The Eleanor Roosevelt Papers, Digital Edition > My Day
JULY 10, 1961
[Original version of the column. Text in red are tagged with <sic> (needs correction); text in purple are tagged with <orig> (needs regularization); and text in blue are tagged names of persons or organizations. View emended version]
NEW YORK—The Democratic primary election in New York promises to be more active this year than it has been in many years past.
We now have as candidate of the Democratic city bosses our State Controller, Arthur Levitt. He has of course immediately made the statement: "I am not obligated, nor will I be committed to any person, group or organization." These are fine words but, unfortunately, no matter how much he tries he cannot make them true. He has accepted the nomination at the request of the city bosses and will run against Mayor Wagner.
This will in all likelihood consolidate the Liberal party and much of the Democratic party in New York City behind Mayor Wagner. It will undoubtedly be a heated contest. The bosses have an organization, and the rising tide of reform and rebellion against them has not as yet consolidated its strength sufficiently to be sure of getting out the uncommitted vote in the city. In addition, there is of course a large group of Democrats who are opposed to Mayor Wagner because, with all his good intentions, he has managed not to detect quickly enough abuses that were growing in the city administration. He has appointed committees instead of making decisions; he has taken advice which has led to the alienation of certain groups, and the picture is not a rosy one in his favor.
I think, however, that those Democrats who want reform have to make up their minds that basically the Mayor has had the courage to cut himself free of the bosses. The root of much of the evil that besets the city lies in this boss rule, and I therefore feel there has to be a consolidation of the liberal forces behind the Mayor. If it shows itself strong and cohesive there may develop a strong Democratic free movement which will have a real influence on the next four years in New York City government.
The situation in the schools alone should make us all anxious to keep in closer touch with the city government and to urge that those in charge of the schools accept responsibility for existing conditions. From recent news stories it looks as though the top people were going to try to make the superintendents responsible for conditions. But anyone who knows the situation realizes that the trouble lies at the top and not with the superintendents.
From the Mayor down, there has been surprise at the conditions in certain schools. Yet private organizations have known of these conditions for some time, and reports have been written about them. Hence there is absolutely no excuse for the surprise of top school officials, or even of the Mayor, as they now go and look for themselves. Isn't it their job to keep looking all the time? Shouldn't they know more about conditions than anyone else? It seems self-evident that you cannot free yourself of blame because you did not look.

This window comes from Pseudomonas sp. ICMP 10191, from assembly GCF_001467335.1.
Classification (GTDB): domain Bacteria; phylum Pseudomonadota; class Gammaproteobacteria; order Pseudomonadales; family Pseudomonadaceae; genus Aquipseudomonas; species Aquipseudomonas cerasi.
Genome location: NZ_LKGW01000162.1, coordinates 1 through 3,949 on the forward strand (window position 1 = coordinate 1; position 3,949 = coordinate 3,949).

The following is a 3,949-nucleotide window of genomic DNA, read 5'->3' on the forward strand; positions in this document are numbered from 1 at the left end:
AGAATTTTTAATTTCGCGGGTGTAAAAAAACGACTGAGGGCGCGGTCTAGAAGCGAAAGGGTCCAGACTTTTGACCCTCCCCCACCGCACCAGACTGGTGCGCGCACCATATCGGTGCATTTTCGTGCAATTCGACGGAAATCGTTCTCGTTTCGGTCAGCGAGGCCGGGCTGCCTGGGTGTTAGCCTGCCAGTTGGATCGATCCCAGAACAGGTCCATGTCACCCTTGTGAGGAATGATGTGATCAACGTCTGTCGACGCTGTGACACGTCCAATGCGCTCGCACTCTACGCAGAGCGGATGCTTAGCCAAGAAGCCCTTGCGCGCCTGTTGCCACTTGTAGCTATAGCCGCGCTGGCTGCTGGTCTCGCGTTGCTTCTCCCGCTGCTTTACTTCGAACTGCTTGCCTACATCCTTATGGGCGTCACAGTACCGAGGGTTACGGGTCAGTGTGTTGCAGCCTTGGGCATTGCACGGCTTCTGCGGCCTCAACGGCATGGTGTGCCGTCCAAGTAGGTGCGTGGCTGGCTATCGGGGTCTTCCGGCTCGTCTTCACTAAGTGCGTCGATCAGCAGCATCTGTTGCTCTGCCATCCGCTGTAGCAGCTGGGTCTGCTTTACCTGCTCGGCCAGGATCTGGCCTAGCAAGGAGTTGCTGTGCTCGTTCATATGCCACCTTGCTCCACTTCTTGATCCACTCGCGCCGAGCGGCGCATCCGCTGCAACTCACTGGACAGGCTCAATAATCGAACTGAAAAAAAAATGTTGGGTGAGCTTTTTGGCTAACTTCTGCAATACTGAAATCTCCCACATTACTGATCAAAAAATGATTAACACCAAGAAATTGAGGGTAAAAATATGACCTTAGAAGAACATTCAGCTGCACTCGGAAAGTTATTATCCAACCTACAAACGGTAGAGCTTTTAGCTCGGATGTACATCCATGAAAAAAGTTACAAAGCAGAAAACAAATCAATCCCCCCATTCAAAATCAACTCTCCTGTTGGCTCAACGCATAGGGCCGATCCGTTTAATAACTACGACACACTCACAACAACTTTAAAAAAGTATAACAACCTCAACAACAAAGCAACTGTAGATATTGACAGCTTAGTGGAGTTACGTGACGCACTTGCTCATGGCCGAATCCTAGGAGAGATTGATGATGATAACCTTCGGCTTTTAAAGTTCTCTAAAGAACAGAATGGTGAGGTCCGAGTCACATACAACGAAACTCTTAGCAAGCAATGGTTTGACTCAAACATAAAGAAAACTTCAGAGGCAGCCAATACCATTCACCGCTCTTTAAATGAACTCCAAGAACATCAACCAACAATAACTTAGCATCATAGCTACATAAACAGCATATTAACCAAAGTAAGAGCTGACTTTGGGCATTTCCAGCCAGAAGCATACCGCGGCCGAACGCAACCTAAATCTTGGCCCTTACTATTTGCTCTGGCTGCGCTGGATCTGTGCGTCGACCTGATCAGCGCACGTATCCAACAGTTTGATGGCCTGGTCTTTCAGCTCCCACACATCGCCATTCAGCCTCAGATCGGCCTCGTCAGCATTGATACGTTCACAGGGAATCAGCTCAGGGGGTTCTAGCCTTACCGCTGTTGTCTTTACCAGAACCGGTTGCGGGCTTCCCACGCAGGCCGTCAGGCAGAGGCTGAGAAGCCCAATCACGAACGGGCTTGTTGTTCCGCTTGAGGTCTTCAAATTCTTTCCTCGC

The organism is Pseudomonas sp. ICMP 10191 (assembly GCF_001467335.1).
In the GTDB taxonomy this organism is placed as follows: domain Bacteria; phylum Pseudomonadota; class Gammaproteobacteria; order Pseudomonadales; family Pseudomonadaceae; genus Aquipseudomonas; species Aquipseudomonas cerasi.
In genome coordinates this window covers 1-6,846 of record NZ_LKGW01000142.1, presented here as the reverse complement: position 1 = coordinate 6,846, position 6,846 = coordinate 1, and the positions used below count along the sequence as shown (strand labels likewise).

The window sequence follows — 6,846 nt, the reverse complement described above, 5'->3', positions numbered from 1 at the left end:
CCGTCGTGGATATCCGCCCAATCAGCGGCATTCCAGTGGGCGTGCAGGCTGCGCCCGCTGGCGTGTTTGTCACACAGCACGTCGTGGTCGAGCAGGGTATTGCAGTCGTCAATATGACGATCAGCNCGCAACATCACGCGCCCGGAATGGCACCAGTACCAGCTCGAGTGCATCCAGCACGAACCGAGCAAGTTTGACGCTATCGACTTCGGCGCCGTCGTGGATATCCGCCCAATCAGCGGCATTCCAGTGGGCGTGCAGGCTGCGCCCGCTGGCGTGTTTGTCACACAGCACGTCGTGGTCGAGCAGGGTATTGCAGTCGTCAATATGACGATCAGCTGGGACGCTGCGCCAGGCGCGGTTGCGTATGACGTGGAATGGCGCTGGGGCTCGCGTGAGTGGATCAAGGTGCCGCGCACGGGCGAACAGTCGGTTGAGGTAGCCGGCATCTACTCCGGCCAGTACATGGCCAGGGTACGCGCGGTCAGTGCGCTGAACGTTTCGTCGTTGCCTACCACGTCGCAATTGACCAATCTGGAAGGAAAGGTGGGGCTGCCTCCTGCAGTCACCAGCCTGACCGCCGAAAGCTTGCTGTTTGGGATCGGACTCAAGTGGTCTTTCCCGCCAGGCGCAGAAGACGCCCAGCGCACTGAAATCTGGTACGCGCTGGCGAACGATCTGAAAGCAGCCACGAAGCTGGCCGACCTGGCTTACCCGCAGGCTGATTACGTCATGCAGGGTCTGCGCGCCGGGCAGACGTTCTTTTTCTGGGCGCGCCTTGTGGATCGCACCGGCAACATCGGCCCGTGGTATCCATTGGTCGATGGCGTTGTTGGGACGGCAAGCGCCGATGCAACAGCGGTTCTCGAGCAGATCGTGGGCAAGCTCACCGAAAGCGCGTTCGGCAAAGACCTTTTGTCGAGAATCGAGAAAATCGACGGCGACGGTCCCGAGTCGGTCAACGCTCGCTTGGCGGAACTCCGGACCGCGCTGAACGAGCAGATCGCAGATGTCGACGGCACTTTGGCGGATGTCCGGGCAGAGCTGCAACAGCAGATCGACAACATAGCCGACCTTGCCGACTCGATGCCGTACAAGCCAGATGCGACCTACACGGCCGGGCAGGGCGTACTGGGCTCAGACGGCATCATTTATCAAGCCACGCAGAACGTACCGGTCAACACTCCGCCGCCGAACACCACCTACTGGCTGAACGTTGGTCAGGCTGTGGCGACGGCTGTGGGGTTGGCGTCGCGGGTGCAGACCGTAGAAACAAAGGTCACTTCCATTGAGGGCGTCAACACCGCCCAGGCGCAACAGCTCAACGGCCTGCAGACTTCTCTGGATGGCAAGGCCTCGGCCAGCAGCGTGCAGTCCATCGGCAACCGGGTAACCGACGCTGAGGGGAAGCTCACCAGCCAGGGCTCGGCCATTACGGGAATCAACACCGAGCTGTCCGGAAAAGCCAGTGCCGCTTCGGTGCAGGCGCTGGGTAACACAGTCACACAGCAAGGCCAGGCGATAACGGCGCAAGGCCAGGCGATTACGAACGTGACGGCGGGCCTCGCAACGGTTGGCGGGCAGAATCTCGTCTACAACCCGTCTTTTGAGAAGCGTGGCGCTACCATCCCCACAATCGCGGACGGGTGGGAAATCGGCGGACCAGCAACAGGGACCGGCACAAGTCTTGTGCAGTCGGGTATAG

What a lot of trouble oil makes in this world! Much of Britain's oil supply comes from Kuwait, and for that reason Kuwait was a British protectorate until its independence was proclaimed last month. When Iraq made its historical claim to Kuwait a few days later, this small state, which is about the size of Connecticut, immediately requested that British troops defend their borders. The question was brought up in the Security Council of the U. N., where the British proposal was vetoed by the Soviet Union, using its 95th veto. Then the council defeated a rival resolution calling for the immediate withdrawal of British military forces from Kuwait. This was of course also supported by the Soviet Union. Great Britain, which has already withdrawn two companies of Cold Stream Guards, has said it would withdraw its forces at the request of Kuwait's ruler, and it is hoped that this difficulty will be peacefully settled by negotiation among the Arab states themselves.
Shortly, of course, oil will lose some of its importance, just as coal has. But then there will be new things which will create difficulties. Basically, it is people themselves who must learn not to try and control their neighbors or want to take over such riches as they think they can gobble up because of superior force.
(Copyright, 1961, by United Feature Syndicate, Inc.)
Names and Terms Mentioned or Referenced
- [ index ] New York (N.Y., United States)
About this document
My Day by Eleanor Roosevelt, July 10, 1961
Digital edition created by The Eleanor Roosevelt Papers Project The George Washington University 312 Academic Building 2100 Foxhall Road, NW Washington, DC 20007
- Brick, Christopher (Editor)
- Regenhardt, Christy (Associate Editor)
- Black, Allida M. (Editor)
- Binker, Mary Jo (Associate Editor)
- Alhambra, Christopher C. (Electronic Text Editor)
Digital edition published 2008, 2017 by
The Eleanor Roosevelt Papers Project
Available under licence from the Estate of Anna Eleanor Roosevelt.
Published with permission from the Estate of Anna Eleanor Roosevelt.
MEP edition publlished on 2008-06-30
TEI-P5 edition published on 2017-04-28
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Transcription created from a photocopy of a UFS wire copy of a My Day column instance
archived at the Franklin D. Roosevelt Library.
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